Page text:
When Tony Blair goes to Queensland this weekend to address a gathering of Rupert Murdoch and his international editors and executives, the Labour Party leader will be treading a well-worn path of rising political figures who have been unable to resist the media magnate's flattery.
Mr Blair will join Paul Keating, the Australian Labor leader and Prime Minister, as guests of Mr Murdoch at News Corporation's three-yearly management conference, which draws together the most influential people in the Murdoch empire.
The occasion will be brimming with ironic parallels. Mr Blair and Mr Keating lead parties which have been severely burnt by their treatment from the Murdoch press, then apparently "rehabilitated" by Mr Murdoch. Initially, all the signs were that Mr Keating would stay away from the Murdoch conference, but his office has announced that he, too, will attend and speak. Mr Keating and Mr Blair will meet first in Cairns, in tropical north Queensland, on Sunday. Then they will fly to the conference on Hayman Island, an exclusive resort in the Whitsunday Passage group run by Ansett Airlines, which is half-owned by News Corporation. Mr Blair will deliver the keynote address on "Britain in the World" on Monday.
For the magnate and his political guests, expediency will be the name of the game. Just as Mr Murdoch appears to have become exasperated by John Major and the Conservatives, he decided long ago that Australia's conservative Liberal Party, which his newspapers once supported, had run out of steam and that his Antipodean business interests would best be served by the new-look, ideologically pragmatic Labor Party. Most of his papers have supported Labor in three of the four elections that it has won since 1983. With all opinion polls wrongly predicting a Labor defeat at the last election two years ago, they again turned anti-Labor.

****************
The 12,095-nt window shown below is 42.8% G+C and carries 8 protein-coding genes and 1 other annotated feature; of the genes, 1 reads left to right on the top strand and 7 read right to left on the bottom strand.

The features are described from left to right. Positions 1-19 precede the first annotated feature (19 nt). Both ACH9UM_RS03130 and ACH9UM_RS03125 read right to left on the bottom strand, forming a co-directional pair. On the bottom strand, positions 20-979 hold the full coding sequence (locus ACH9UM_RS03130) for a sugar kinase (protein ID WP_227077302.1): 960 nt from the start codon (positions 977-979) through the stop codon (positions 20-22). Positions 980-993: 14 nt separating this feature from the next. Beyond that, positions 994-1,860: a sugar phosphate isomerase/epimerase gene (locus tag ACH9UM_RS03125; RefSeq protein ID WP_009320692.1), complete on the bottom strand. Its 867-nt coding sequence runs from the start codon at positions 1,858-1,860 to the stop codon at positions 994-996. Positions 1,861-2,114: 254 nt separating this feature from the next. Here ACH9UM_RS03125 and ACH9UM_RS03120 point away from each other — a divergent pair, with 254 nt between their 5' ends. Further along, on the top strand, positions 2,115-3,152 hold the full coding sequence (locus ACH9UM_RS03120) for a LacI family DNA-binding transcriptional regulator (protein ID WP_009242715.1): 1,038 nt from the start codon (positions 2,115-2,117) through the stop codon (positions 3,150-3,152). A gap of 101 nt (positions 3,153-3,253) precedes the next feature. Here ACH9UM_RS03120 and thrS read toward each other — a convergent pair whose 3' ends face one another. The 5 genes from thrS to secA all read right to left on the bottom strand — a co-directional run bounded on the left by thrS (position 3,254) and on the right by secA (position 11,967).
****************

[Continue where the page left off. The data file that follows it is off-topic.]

Mr Keating will tell Mr Blair why Mr Murdoch appears to have become the Labor government's favoured media tycoon, or, to those MPs who still feel distinctly uncomfortable about the relationship, the least evil one. Mr Keating and Mr Murdoch have met several times, but their seminal discussion was at Mr Murdoch's Canberra residence last October. Out of that came a decision by Twentieth Century Fox, an arm of News Corporation, to establish a film production studio in the heart of Sydney. Mr Keating made this decision a centrepiece of his statement a few days later on his government's cultural policy.
The film studio has been followed by other massive Murdoch investments in Australia, such as buying up the country's rugby league game to form a superleague and forming an alliance with Telstra, the state-owned telecommunications company, to build a pay-television network. Canberra has looked benignly on all these investments. Last March, Mr Murdoch said on Australian television: "You have got to say about Paul Keating that he is one of the very few strong leaders in the world today ... he is quite a remarkable figure."
For his part, Mr Keating admires the bold risk-taker in Mr Murdoch and the global vision which he believes other Australian business figures lack. Mr Keating also knows the value of having the support of a tycoon who controls almost 70 per cent of Australia's metropolitan newspapers, one of the world's highest concentrations of press ownership. Kerry Packer, Mr Murdoch's biggest media industry rival in Australia, is firmly out of Canberra's favour. The Murdoch-Labor relationship was not always so warm. The party's left has never forgiven the Murdoch press for what it believes was its destruction of the Labor administration of Gough Whitlam in 1975.
Twenty years later, Mr Murdoch has proved the durability of his mercurial approach towards those who hold the reins of power. As Mr Blair offers his opinions on Monday, however, he would be wise to remember that it is he who is on trial, not the Murdoch empire.
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